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Clark County, Kentucky
Kentucky Baptist Historical Society Journal

      The following article on one of the oldest churches in Kentucky was submitted by Mr. J. Haynes Miller of Columbus, Ohio.

      It was prepared for the church's anniversary celebration in 1924 by Miss Lucy E. Jones.

      "The Old Stone Meeting House, on Lower Howard's Creek in Clark County, Kentucky, is considered by many to be the oldest church in Kentucky. Her records go back to December, 1780. It was then a log Meeting House, and the Old Stone Meeting House was erected on the same site, about the close of the Revolutionary War, in 1782 or 1783, and this even antedated the creation of Clark County - which was June 1, 1792.

      "This church, when built, had port holes for use in defending the worshippers against Indian attacks, and it is related that while one portion of the congregation watched the port holes from the gallery, the other portion worshipped and prayed, and this was alternated between the male members for several years. This congregation built the Log Meeting House and afterwards the Old Stone Meeting House - which is now (1924) in a good state of preservation, and is owned, and used by the Colored Baptists.

      "Robert Elkin, the pioneer Baptist minister of all this section, who came from Virginia with the 'Travelling Church' was the first pastor of the Log Meeting House and the Old Stone Meeting House, and the grave of this noted pioneer preacher is practically unmarked. The 'Travelling Church,' as it was then called, is the oldest church organization in Kentucky, and met at the different homes for worship, until the Log Meeting House was built, and afterwards the Old Stone Meeting House, constructed of Kentucky marble.

      "Many noted divines of pioneer days preached in this old church, and numbers of its members are sleeping their last sleep in the old church yard. Nearby

the turbulent waters of Lower Howard's Creek are rushing on and will do so for all time to come.

      "In years gone by there were half a dozen large water mills, constructed of Kentucky marble, and several factories situated along the banks, aid run by the waters of this famous creek.

      "This picture cover was taken by the writer May 17, 1922, when the Department of History of the Woman's Club met at this historical church and spread their sumptuous 'basket dinner' under the spreading branches of the large old shade trees, where a century ago they had held their 'all-day basket meetings' surrounded by the same beautiful scenery, and listened to the roaring waters of the same old Lower Howard's Creek."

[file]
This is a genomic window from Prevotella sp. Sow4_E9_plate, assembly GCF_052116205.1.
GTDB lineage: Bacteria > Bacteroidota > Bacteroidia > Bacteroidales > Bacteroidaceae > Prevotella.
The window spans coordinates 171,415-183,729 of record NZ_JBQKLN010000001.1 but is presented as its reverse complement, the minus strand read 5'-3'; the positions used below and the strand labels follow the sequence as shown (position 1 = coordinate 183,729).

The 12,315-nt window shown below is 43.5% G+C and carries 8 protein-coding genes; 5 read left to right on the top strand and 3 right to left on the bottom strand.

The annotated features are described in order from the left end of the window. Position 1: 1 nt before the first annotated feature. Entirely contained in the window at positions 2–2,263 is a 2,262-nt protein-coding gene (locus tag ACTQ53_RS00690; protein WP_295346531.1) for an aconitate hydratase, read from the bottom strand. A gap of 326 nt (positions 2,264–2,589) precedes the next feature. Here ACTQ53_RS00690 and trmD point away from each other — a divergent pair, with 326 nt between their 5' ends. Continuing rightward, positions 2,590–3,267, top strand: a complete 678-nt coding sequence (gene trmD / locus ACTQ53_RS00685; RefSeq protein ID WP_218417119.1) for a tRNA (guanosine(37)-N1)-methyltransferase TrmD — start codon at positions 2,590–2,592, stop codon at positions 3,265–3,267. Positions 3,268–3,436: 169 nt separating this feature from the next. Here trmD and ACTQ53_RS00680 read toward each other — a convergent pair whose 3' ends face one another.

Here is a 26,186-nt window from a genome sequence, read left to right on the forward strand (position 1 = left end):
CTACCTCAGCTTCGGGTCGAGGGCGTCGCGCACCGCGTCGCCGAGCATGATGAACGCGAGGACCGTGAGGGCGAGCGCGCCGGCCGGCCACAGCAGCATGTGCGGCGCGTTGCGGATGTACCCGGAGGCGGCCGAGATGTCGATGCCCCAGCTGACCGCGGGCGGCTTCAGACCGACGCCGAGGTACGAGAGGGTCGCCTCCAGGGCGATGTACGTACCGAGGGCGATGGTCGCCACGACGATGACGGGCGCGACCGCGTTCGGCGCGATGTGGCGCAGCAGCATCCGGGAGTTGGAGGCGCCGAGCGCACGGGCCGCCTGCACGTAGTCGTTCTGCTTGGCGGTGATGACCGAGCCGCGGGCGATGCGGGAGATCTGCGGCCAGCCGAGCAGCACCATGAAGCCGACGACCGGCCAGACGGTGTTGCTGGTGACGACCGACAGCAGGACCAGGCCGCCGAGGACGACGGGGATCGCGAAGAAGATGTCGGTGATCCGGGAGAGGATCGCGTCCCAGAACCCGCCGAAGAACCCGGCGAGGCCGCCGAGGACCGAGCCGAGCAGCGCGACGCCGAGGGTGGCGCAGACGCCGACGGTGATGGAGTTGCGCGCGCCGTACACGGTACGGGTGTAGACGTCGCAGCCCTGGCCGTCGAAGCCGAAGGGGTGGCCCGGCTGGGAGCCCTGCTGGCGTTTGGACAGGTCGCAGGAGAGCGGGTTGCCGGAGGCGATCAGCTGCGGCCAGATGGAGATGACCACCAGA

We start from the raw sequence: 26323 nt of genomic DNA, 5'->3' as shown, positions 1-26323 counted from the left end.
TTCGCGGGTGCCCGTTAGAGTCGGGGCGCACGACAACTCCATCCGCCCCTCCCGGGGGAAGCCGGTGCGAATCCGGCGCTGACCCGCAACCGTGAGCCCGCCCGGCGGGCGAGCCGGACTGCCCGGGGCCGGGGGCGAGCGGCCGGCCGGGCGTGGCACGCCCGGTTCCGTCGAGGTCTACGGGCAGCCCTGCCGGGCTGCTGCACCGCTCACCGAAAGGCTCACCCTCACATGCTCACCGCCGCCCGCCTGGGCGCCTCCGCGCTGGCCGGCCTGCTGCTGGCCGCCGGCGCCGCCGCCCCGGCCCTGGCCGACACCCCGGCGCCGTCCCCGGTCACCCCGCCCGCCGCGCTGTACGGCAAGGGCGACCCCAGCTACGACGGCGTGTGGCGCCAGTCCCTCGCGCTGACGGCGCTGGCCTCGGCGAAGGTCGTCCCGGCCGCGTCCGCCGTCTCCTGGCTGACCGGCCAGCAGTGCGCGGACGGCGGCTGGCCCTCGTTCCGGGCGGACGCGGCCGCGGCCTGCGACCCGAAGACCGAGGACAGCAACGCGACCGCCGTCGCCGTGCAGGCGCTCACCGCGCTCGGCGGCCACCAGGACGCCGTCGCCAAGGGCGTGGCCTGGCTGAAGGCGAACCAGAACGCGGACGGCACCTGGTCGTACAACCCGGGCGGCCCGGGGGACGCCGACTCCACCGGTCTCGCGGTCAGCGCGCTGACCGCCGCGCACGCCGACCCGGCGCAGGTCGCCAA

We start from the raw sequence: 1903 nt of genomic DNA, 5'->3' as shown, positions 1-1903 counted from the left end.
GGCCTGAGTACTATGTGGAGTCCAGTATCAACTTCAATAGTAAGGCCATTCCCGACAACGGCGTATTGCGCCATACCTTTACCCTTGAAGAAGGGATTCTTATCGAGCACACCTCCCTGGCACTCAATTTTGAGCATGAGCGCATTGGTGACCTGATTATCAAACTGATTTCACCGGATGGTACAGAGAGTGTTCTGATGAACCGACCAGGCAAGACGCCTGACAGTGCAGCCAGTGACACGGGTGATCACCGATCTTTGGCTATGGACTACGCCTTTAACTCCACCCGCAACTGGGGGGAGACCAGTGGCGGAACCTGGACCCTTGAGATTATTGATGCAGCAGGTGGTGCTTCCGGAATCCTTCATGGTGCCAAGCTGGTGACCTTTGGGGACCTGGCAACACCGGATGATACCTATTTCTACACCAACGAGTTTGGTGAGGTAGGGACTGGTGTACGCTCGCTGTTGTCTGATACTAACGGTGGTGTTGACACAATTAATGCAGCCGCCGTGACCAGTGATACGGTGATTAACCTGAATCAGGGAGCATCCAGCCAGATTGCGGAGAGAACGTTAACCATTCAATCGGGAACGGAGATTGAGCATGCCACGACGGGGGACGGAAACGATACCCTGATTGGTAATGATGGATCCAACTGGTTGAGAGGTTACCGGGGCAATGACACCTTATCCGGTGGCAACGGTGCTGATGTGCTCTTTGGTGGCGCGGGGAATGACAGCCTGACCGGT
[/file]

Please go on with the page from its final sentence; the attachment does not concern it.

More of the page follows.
((Editor's note-- The Old Stone Meeting House described by Miss Jones was for many years the home of Providence Church. Spencer's History of Kentucky Baptists (I, 45) contains the following extracts from the church's record book:

"A company of Baptists came from the older parts of Virginia to Holston River, in December, 1780 ... Robert Elkin, minister, and John Vivian, elder, and in January, 1781, they, with other Baptists, formed themselves a body, in order to carry on church discipline, and, in September the 28th, 1781, became constituted by Lewis Cragg Craig and John Vivian, with the members to wit (here follows a list of 42 names)."
     They remained on the Holston "till the first day of September 1783. Then a principle [sic] part of the members, with their minister being about to move to Kentucky , it was agreed they should carry the constitution with them."

      "And now having arrived in Kentucky, and settling on the South side of the river, near Cragg's Station, but, through the badness of the weather and our scattered situation, nothing of importance was done till April 3rd, 1784."

      "Through a turn of God's providence, the church chiefly moved to the north side of Kentucky and for the health and prosperity of Zion, we have appointed a church meeting at Bro. William Bushe's Nov. 27th, (1784)." "The location of the church, Spencer relates, was on Howard's Creek, about three miles from Boonesboro."

[From Jack Birdwhistell, Editor, The Kentucky Baptist Heritage,Volume V, June, 1977, No. 1, pp. 2-3; via E-Text, Adam Winters. Scanned and formatted by Jim Duvall.]

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